Train Station Romance
A lot of movies that I watch are quite forgettable. It’s not that I don’t enjoy them or think the acting was bad, but once they’re over, I’m not compelled to see them again, and they fall off my radar indefinitely. Then there are films that I can watch over and over again, and never get sick of them. These are the films I consider my favorites. It doesn’t always mean they’re the best films ever made, but they always compel me to return for more. David Lean’s 1945 film Brief Encounter is one such film.
Last night, Brief Encounter was screened at the Linwood Dunn Theatre in Hollywood (part of the Mary Pickford Center for Motion Picture Study) as part of the Academy of Motion Picture Arts and Sciences’ tribute to Noel Coward. I’ve mentioned a few times how fun it is to see one’s favorite old films on the big screen. AMPAS screened the new BFI restoration, and it looked beautiful–very crisp and clear. Celia Johnson and Trevor Howard were amazing as usual, and I found myself picking up on little things in the film that I never noticed when watching it at home on DVD.
Going to an AMPAS screening is interesting because there are all types of people there, and they’re all film nerds, like me! It’s fun to people watch. There were two elderly ladies sitting behind us–one of them was British–and they were talking about all kinds of movies that they love. I really wanted to turn around and ask, “Do you like Vivien Leigh?” but then I got shy and reminded myself that probably not everyone is as big of a fan as I am. But I do remember when I was in England the first time, old people loved talking to me about Vivien and Laurence Olivier, and a lot of them had stories of seeing one of them out and about. So you never know…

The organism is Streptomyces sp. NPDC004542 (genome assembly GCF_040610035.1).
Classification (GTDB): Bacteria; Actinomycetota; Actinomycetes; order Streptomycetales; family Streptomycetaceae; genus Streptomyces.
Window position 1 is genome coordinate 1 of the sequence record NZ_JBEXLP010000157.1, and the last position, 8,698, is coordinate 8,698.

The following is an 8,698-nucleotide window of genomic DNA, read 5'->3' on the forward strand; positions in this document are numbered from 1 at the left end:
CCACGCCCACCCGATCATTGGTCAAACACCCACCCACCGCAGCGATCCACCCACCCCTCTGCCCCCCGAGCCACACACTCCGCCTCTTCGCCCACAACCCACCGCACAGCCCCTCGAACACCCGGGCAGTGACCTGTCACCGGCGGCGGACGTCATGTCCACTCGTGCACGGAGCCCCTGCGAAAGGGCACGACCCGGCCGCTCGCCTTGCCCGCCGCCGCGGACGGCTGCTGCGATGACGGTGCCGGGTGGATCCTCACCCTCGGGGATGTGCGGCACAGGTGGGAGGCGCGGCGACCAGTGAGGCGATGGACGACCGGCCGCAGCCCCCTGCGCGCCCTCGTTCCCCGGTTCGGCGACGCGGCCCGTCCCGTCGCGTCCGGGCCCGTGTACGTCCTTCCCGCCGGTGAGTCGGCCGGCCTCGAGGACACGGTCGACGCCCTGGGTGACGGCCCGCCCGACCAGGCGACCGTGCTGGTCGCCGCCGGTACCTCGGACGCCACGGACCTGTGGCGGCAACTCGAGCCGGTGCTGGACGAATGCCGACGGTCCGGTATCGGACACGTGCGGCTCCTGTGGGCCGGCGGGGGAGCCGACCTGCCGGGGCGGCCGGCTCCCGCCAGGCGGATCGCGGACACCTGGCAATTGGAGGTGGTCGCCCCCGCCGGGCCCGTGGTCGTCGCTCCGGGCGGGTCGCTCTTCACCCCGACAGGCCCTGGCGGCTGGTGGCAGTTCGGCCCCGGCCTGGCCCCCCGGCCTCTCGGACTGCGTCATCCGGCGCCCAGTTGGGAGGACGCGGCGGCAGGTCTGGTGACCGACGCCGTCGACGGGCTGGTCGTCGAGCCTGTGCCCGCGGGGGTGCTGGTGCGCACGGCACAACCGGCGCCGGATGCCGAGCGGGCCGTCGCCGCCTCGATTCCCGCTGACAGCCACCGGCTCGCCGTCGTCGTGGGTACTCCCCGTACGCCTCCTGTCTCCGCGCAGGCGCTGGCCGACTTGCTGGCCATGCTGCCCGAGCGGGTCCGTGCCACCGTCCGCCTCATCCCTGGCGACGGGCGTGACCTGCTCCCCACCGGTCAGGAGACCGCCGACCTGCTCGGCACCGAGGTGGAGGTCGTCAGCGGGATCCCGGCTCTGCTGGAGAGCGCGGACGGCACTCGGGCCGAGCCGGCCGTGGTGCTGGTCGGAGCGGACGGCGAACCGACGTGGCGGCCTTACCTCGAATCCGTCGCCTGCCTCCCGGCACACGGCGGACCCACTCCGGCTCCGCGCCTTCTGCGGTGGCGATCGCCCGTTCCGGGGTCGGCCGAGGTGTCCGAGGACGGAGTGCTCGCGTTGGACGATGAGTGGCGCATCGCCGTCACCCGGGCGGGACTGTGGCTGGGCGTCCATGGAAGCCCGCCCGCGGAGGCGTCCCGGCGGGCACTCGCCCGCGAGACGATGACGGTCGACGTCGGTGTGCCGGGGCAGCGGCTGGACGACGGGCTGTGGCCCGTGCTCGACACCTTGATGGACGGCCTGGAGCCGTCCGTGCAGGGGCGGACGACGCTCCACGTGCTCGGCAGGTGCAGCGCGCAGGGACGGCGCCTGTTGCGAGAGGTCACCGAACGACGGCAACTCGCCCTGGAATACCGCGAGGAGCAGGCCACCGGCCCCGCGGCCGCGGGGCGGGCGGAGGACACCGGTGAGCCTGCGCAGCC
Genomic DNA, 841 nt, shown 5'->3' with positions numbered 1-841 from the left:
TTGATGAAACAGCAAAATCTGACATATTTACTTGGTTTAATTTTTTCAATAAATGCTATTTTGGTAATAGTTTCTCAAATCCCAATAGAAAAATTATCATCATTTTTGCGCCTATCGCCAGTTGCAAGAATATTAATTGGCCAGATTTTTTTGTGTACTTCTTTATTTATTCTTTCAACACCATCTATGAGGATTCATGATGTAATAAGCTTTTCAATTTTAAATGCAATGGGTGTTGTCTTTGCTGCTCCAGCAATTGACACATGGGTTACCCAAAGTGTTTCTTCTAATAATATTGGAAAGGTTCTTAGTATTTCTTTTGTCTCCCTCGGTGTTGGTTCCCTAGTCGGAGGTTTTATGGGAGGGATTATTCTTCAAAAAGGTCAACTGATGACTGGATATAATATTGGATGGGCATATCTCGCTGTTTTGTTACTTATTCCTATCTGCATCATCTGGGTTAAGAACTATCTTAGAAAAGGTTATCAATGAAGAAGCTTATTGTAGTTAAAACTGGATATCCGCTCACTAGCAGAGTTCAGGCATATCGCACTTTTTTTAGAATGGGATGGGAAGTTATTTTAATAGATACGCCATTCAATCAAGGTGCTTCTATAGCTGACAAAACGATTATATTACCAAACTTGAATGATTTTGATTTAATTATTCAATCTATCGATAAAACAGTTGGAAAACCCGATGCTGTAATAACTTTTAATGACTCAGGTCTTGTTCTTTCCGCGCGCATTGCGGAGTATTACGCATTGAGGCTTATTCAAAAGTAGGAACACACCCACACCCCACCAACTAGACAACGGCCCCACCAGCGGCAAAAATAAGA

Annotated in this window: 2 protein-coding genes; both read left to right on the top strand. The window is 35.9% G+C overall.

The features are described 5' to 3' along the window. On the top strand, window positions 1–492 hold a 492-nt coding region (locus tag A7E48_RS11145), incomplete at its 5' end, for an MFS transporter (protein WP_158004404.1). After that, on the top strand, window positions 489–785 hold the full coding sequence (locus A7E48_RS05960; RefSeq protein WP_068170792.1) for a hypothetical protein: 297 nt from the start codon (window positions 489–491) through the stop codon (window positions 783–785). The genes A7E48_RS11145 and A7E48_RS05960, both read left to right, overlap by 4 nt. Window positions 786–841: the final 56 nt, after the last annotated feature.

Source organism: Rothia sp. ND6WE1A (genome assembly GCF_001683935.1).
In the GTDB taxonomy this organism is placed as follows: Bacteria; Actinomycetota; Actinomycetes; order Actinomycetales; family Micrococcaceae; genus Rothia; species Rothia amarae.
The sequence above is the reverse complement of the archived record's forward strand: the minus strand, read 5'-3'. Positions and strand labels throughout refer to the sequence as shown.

Aside from the obnoxious woman sitting catty corner behind us who would not be quiet the entire time, it was quite an experience! Brief Encounter is a film I think everyone who likes old movies should see because it’s a great example of top quality movie-making. The performances (including the supporting ones by Stanley Holloway and Joyce Carrey), the camerawork, the music and especially the dialogue combine perfectly to make a wonderfully understated melodrama.